Australian Susan  •  Link

Much good reading in the notes today - thanks to all for intelligent exposition!
Now to lower the tone: Mrs Martin's husband was called Samuel, so if she had named a child that, she could have said it was for him and not to induce a Certain Person to stump up as a Godfather. Would Bess have been suspicious? yes, well, probably. On the subject of suspicion, Bess often pays long visits to Unthank's the tailors, but Sam never seems to harbour low thoughts about him as he did about poor Mr Pembleton.

Terry Foreman  •  Link

John Evelyn's Diary this day

9 Went to receive the poore burnt Creatures that were saved out of the London fregat in which were blowne up above 200 men by an axident and so perish’d on of the bravest ships in Europe: returning this evening I saw a pillar of Light, of a very strange Colour, & position, being to appearance upright from the body of the setting sunn 7 or 8 yards long & 2 foote broade.

Phil Gyford  •  Link

I have belatedly (only more than three years late!) corrected the link to "Lilly" as per Paul Chapin's earlier annotation. It now refers to the long-dead grammarian, rather than the 17th century astrologer.

Second Reading

Terry Foreman  •  Link

"I was just upon going to her, where I must of necessity [have] broken my oath"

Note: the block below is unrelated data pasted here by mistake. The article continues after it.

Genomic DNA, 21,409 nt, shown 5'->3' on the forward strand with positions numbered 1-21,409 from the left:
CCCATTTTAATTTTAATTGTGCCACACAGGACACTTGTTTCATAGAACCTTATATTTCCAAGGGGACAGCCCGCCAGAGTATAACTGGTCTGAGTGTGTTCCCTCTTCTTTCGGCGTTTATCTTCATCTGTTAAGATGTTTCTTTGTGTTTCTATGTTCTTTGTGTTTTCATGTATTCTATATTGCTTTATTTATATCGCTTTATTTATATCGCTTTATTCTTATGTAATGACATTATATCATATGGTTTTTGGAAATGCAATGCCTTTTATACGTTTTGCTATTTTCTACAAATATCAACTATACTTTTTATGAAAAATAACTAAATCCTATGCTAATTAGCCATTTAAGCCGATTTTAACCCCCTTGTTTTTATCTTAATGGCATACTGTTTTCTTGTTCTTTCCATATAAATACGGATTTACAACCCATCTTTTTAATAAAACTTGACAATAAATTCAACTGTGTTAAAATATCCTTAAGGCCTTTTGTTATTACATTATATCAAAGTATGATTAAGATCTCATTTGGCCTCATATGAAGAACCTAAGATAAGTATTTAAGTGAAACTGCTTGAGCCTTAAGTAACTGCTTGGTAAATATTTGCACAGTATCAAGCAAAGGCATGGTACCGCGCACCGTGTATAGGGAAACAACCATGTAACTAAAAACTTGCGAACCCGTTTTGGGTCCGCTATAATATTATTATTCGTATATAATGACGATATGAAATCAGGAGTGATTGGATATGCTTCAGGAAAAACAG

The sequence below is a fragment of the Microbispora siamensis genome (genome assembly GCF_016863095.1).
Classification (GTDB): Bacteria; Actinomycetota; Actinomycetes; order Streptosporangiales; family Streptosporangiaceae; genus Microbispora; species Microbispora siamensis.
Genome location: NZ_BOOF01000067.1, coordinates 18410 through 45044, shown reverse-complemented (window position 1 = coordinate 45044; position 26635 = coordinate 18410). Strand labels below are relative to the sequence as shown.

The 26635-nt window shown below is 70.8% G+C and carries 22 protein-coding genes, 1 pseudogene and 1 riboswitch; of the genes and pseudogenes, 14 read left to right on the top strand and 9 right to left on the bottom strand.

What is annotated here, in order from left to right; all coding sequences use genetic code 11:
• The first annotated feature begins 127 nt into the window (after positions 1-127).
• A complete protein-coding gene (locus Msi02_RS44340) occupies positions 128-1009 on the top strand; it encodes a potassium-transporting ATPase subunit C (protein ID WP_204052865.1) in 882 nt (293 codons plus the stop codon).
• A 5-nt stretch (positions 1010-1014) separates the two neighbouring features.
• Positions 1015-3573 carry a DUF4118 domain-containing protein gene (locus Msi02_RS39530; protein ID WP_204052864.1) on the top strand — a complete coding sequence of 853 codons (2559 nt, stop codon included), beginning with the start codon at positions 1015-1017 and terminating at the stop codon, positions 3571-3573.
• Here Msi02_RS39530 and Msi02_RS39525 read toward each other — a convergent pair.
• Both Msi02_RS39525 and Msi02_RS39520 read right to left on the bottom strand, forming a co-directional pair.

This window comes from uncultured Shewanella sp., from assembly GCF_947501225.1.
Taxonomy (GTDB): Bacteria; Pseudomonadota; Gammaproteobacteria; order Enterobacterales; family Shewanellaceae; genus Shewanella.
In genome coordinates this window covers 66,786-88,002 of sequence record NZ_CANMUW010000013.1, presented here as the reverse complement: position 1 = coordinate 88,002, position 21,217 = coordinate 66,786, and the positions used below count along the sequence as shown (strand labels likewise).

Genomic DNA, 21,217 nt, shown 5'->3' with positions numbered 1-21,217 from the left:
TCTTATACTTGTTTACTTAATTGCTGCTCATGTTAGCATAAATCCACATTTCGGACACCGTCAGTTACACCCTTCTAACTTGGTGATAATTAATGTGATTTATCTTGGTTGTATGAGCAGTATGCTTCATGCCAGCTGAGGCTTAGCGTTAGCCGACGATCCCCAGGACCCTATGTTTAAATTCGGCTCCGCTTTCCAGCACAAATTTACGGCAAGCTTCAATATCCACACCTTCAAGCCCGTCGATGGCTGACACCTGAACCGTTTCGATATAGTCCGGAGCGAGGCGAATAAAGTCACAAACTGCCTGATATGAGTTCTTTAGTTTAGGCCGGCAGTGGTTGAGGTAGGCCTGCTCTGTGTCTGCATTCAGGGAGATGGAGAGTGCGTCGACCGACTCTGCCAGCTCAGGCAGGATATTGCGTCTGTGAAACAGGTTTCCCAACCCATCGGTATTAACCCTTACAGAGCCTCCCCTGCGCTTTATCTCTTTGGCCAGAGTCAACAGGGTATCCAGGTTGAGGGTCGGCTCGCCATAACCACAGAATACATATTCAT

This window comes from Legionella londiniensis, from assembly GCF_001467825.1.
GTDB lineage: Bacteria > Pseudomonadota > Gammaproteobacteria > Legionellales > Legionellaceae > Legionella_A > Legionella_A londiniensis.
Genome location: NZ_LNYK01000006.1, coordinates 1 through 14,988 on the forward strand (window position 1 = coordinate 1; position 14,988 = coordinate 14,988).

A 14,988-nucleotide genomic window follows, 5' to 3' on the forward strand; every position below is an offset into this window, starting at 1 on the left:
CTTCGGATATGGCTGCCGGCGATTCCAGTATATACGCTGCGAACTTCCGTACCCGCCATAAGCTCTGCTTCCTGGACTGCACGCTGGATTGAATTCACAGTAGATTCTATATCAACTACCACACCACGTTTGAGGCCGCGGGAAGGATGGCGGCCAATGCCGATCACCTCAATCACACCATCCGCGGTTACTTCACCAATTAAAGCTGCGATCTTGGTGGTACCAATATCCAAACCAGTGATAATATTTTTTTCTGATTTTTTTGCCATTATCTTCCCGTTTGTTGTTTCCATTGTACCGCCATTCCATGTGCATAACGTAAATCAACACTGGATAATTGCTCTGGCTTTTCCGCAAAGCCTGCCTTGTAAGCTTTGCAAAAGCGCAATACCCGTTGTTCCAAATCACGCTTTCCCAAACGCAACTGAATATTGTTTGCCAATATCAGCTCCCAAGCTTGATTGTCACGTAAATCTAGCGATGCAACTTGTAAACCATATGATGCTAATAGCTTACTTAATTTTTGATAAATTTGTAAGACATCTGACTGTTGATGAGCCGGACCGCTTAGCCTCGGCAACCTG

Made on 23 January for one month and presumably renewed. (L&M note)

Terry Foreman  •  Link

"he did, upon my declaring my value of it, give me one of Lilly’s grammars of a very old impression, as it was in the Catholique times, which I shall much set by."

Cromleholme had one of the finest private libraries in London. The book was probably Paules accidence. Ioannis Coleti...aeditio. Una cum quibusdam Guil. Lilii grammatices rudimentis. n.d. : PL 424(5); largely in black-letter (the 'very old impression'), with an Ave Maria and a Paternoster, etc., printed at the beginning. Colet (d. 1519) had founded St Paul's School. The Latin grammar compiled by the first High Master, William Lily (with help from Colet and Erasmus) long continued in use there and at other schools as the standard text-book. Altered only slightly, it was in use at Eton in the 1860's: M. I. Clarke. Classical educ. in Brit. 1500-1900, pp. 7, 51. (L&M note)

San Diego Sarah  •  Link

From LAWSON LIES STILL IN THE THAMES by Gill Blanchard, Amberley Publishing 2017, ISBN 978 1 4456 6123 page 180:

"John Evelyn was one of the commissioners appointed to make arrangements for the expected sick and wounded victims of the war. Those from the fleet who needed hospital treatment would be transported to St. Thomas' Hospital in London, where half the buildings were set aside for them. The day after the London disaster he went to receive the "poor burnt creatures" that were saved, and with plans to help the women and orphans. He counted 50 widows, 45 of whom were pregnant. The 25 recorded survivors -- 24 men and one woman -- were rescued because they were travelling in the roundhouse and the coach, the only sections to remain above water after the rest of the ship shattered. These were a suite of rooms -- usually the most important cabins -- high up on the stern of the ship."